Nektarios Markogiannis

World News


Electoral Reforms in Africa Need Int. Support

Elections in some African countries are dangerous and continue to challenge peacekeeping officers and election officials. Many African countries continue to face enormous difficulties in handling the issues between diverse cultural and ethnic communities through elections which may result in violence and insecurity. It is not just a question of political manipulation and security but also poor understanding of violent actors and the assessment of the pre-conflict situations. The lack of security enhances conflict between two or more factions paving the way for one group to declare war on another. This is precisely the problem. Political will fails and political leaders often manipulate this situation to gain power. This cripples political leadership as some leaders find their decisions more favorable to the nation then the other thus gaining from conflict.

On the contrary, there have been some countries which have conducted peaceful elections and peaceful exchanges of power. On such example is Benin, which held its fifth election since 1991. In spite of many accusations of the election being rigged, the election was completely fair.

Moreover, many countries such as Ghana, Mali, Senegal, Mauritius, Botswana and South Africa have successfully conducted free and fair elections. It should moreover be noted that the transition period from a dictatorship to a democracy has helped make elections peaceful.

There are still many African countries that are unable to conduct free and fair elections because many continue to live under tyranny. To quote Amanda Thomas, an expert on elections, “failure to conduct free and fair elections have largely been unsuccessful in Sub Saharan Africa with dictators in power for decades. Today, there are more than 10 countries which are struggling from “rigged elections.”

It is only possible to remain in power, if the opposition cannot contest elections. These incumbent leaders do not hesitate to use the media to their advantage. Actions such as these results in intimidation of voters and opposition leaders and do not result in political change. The winning leaders then make constitutional changes depending upon their needs which may have horrific repercussions on the nation’s socio-economy.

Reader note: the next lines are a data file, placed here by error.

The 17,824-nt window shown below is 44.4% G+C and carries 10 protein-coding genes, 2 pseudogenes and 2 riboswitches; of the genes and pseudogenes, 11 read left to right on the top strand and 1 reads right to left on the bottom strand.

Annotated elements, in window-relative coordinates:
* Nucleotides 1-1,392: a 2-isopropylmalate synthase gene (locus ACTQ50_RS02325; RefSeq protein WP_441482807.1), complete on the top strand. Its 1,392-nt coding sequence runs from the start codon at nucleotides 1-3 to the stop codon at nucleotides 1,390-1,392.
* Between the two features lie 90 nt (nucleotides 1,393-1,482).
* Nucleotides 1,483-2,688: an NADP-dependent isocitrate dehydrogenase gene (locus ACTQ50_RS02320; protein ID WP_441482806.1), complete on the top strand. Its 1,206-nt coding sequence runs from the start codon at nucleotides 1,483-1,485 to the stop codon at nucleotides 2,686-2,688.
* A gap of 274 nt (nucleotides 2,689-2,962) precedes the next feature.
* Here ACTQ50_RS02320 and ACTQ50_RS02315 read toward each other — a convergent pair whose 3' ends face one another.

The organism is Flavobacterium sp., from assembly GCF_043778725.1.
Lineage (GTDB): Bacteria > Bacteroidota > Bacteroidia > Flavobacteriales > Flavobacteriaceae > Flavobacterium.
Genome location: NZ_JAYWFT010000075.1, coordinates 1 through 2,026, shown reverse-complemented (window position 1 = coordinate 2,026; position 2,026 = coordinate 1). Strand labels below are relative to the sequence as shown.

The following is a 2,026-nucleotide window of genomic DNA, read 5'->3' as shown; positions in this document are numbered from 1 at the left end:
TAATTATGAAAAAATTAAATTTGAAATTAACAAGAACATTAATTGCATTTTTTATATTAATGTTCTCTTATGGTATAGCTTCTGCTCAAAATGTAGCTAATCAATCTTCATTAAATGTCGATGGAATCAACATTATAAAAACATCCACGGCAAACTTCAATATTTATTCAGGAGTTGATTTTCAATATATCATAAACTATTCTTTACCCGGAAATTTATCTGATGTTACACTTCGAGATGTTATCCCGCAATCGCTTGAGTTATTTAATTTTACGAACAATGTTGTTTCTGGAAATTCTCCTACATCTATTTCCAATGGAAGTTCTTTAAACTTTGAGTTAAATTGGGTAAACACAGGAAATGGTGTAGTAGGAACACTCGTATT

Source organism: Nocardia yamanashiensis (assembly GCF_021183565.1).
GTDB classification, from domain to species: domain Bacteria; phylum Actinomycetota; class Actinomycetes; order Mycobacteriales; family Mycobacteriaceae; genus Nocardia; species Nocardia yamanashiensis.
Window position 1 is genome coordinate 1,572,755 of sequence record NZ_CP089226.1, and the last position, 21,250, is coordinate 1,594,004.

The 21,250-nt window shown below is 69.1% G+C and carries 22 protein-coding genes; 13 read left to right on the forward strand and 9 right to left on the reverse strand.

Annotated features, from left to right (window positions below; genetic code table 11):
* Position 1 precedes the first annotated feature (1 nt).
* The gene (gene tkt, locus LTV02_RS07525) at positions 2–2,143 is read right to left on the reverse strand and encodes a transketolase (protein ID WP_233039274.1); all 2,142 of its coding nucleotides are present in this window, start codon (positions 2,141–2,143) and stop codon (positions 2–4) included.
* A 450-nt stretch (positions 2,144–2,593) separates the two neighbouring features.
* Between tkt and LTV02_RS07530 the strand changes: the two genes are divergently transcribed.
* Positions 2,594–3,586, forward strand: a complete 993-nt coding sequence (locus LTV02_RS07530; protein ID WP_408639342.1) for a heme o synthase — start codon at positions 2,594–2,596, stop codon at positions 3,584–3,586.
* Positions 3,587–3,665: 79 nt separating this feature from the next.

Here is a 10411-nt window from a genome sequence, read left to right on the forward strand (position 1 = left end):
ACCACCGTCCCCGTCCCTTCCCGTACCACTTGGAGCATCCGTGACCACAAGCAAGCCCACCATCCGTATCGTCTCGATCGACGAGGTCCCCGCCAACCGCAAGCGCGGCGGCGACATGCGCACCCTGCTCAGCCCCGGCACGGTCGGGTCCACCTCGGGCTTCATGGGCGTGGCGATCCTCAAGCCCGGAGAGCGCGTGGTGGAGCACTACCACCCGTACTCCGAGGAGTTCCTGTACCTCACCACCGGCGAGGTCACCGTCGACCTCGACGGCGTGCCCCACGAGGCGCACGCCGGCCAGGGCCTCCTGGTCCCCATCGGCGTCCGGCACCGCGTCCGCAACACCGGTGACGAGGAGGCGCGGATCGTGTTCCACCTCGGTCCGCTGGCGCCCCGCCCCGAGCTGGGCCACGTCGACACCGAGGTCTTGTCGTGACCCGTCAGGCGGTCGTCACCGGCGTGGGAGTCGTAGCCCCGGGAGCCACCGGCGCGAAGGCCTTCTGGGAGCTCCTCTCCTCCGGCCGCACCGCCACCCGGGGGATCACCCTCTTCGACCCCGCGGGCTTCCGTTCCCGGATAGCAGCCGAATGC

Elections in post-conflict areas

Many countries hold elections right after a civil war. Although conflicts in Africa are declining significantly, there are still countries that hold elections following a conflict. The elections after war may strengthen democratic governance, as in Liberia and Sierra Leone. However in Angola and Côte d’Ivoire conflicts between the opposition and ruling parties resulted in ethnic cleansing and massive abuses of human rights along with the worst killing’s which continued for over nine years.

Moreover, post conflict elections pose a grave risk to “temporary” stability, as there is a chance of violence occurring again. It is important for African policymakers to recognize the need to first rebuild democracy by increasing democratic governance followed by electoral reforms and then focus on demilitarization.

Possible Solutions

To ensure the legitimacy of elections in Africa, policymakers along with prominent active international aid development organizations and UN agencies should form a watch agency or commission that would act as observers during elections. This commission should function independently in order to avoid manipulation from the elite. Furthermore, to maintain legitimacy, policymakers need to ensure that no observer groups are allowed except the commission.

The role the media plays in portraying political leaders and political parties should be recognized. The media has vast influence on the voting public which means that balance is absolutely necessary. This is only possible by preventing the intervention of outside groups and outside influences. The role and responsibility does not only fall with the media, but equally with the security forces tasked to ensure the safety and security of the elections. It is also important for security forces to maintain their neutrality. Thus, it is important for policymakers to ensure that the security forces include UN Peacekeepers as their task is to maintain peace.

It is important for the policymakers to ensure that these elections remain open to all communities to decrease the chance of ethnic violence. It is also important for policymakers to involve civil society groups in their decision making process, as involving such groups will decrease violence and conflict in the country.

One of the most pressing issues today is that the exchange of power cannot take place without instigating violence and conflict in African countries. It is very important for political leaders and policymakers to identify peaceful solutions and for the current leadership to conduct timely elections while ensuring safety, security and legitimacy of the same. Manipulating elections to gain advantage towards the opposition is a sign of poor governance and leads to violence and conflict. Once a leader is chosen, it is the government’s responsibility to ensure good governance and further strengthen democratic governance through cooperation and coordination with international aid development agencies, think tanks and other development organizations in order to establish frameworks that will benefit the country.